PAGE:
Rest of the World
From my son’s bedroom window
Gable ends and back gardens cross-hatch
A red brick infinity of homely secrets
That could drop any man inside
Down to a first full stop;
My father and his, and the one before that,
The one whose first name escapes the rest of us,
All look out now and have this prospect,
Or one very much like it, lodge about our persons
To cause minor discomfort only in the odd breather taken
From the coming decades of blissful drift.
In grave danger of happiness, we’ll forget
These rooftops probing the azure rumour
Post Office labels call “Rest of the World”
And in the sun-trapped weed-beds and through periscope hedges,
Under the rusted line poles and listing Cinzano parasols,
Between swabbing the decking and raising the log cabins,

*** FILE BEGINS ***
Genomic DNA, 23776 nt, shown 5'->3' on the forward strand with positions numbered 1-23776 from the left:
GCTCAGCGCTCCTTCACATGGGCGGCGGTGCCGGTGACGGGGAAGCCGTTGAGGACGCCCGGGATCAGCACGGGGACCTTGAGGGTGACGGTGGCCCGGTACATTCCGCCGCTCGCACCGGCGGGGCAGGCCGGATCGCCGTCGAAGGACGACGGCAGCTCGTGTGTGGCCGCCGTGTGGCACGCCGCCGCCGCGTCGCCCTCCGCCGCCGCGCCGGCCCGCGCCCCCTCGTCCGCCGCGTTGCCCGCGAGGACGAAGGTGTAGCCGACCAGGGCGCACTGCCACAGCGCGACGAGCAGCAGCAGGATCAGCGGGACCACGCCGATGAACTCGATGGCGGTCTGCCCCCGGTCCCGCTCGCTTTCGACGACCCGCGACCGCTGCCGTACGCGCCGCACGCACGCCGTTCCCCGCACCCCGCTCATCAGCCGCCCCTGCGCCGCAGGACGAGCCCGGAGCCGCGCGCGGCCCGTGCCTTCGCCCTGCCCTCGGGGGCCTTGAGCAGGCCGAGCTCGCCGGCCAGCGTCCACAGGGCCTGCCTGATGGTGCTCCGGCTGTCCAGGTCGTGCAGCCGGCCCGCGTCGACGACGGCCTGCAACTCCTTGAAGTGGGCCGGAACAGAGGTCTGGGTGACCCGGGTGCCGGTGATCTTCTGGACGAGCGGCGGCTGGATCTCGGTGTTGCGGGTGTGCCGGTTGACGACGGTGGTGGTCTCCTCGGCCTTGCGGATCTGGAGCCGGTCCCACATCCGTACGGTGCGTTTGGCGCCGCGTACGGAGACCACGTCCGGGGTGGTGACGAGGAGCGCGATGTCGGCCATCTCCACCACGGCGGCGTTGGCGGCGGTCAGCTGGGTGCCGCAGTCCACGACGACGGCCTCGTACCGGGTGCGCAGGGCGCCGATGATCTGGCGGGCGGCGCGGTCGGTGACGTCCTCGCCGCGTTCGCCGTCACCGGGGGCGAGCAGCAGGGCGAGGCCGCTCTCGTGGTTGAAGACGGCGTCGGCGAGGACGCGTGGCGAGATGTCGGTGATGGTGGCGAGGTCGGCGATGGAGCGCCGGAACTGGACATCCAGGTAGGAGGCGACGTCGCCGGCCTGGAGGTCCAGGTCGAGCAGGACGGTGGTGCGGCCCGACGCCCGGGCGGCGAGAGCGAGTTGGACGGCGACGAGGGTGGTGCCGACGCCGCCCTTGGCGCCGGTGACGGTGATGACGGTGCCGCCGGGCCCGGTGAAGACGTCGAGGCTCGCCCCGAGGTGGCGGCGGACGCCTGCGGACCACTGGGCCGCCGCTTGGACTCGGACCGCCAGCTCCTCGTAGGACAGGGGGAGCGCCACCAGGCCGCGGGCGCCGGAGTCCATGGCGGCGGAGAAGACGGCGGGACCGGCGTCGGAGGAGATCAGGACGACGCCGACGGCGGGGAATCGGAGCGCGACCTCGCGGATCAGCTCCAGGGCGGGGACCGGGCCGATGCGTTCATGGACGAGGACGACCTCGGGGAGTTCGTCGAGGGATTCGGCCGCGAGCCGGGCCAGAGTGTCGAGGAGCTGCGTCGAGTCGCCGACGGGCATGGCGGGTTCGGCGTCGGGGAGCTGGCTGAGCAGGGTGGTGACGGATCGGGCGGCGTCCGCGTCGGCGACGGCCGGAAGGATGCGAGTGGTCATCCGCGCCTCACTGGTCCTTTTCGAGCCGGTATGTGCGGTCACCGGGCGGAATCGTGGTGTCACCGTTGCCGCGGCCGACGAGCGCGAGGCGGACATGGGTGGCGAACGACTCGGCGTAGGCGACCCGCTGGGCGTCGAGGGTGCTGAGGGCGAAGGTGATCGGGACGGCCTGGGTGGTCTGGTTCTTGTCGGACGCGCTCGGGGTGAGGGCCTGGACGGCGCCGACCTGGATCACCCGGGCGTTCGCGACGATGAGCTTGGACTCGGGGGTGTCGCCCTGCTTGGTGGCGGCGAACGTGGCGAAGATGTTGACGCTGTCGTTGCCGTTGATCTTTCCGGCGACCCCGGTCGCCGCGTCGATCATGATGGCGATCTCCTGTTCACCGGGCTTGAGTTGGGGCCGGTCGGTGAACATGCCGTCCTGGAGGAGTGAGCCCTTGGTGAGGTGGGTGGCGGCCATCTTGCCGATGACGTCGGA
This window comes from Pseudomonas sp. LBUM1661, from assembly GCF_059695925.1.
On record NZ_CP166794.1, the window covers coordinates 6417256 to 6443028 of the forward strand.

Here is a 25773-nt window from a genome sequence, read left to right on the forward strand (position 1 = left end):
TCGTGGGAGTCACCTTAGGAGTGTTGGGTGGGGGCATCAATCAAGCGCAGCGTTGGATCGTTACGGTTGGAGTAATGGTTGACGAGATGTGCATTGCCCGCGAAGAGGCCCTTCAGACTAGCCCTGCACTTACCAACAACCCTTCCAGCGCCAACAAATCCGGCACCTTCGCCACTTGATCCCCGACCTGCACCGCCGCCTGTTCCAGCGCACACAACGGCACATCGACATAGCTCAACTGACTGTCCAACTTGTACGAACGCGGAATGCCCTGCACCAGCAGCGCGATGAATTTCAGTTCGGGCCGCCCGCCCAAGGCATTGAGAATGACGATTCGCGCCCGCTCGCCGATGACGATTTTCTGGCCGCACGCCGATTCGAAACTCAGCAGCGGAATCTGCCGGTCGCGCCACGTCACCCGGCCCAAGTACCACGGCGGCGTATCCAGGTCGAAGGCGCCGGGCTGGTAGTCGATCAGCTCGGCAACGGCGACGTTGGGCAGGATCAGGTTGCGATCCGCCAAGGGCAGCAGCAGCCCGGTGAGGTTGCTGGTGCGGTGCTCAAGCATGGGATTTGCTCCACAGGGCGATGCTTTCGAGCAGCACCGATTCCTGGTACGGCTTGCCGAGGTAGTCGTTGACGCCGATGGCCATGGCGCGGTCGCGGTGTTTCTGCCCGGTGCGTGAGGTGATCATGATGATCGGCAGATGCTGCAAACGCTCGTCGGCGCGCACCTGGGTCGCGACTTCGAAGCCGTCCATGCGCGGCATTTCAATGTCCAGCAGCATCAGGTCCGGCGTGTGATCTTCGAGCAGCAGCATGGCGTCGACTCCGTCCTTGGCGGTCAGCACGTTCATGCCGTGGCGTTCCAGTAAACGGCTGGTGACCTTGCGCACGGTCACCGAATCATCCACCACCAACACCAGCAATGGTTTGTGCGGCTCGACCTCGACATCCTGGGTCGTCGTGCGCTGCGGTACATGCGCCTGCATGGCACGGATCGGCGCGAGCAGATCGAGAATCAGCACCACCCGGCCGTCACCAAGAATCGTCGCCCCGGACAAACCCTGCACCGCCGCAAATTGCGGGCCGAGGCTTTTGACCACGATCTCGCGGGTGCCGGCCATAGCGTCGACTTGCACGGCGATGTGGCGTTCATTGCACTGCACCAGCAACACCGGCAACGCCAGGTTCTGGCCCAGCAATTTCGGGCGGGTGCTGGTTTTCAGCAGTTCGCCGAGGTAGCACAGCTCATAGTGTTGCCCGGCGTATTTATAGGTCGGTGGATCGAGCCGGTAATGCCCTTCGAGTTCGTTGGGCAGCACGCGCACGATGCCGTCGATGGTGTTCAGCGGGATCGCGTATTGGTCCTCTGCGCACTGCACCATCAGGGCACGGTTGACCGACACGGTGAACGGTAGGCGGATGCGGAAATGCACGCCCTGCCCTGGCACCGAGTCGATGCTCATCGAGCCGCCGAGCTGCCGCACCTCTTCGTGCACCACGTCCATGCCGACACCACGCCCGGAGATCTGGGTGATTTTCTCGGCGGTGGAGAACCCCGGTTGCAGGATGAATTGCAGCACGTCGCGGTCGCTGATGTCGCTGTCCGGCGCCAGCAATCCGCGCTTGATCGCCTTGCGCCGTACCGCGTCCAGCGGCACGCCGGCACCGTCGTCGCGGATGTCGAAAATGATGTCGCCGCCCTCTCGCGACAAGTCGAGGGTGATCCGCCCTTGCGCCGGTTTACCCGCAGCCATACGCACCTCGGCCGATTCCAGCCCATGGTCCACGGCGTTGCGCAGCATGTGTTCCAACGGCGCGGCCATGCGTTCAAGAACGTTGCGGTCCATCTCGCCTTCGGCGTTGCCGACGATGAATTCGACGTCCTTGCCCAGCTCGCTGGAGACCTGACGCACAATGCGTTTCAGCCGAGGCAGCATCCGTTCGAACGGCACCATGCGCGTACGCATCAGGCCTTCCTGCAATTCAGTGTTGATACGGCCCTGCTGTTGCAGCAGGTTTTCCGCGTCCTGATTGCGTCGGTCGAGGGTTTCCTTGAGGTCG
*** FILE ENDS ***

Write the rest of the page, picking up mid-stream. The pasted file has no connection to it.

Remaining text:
We’ll all go digging, fathers and sons.
Armed with ancient, dodgy implements and truant eyes
We’ll go searching for the further adventures of bricks and mortar,
The unexamined lives making us up as we go along,
Finders–keepers only of what will stay stubbornly hidden
While the bigger plot rumbles along outside,
And they scour forgettable streets for us.
Alan Weadick is from Dublin. His work has been published in the original Burning Bush, Books Ireland, Crannog, Cyphers, Nth position, The Argotist and Roundtable Review.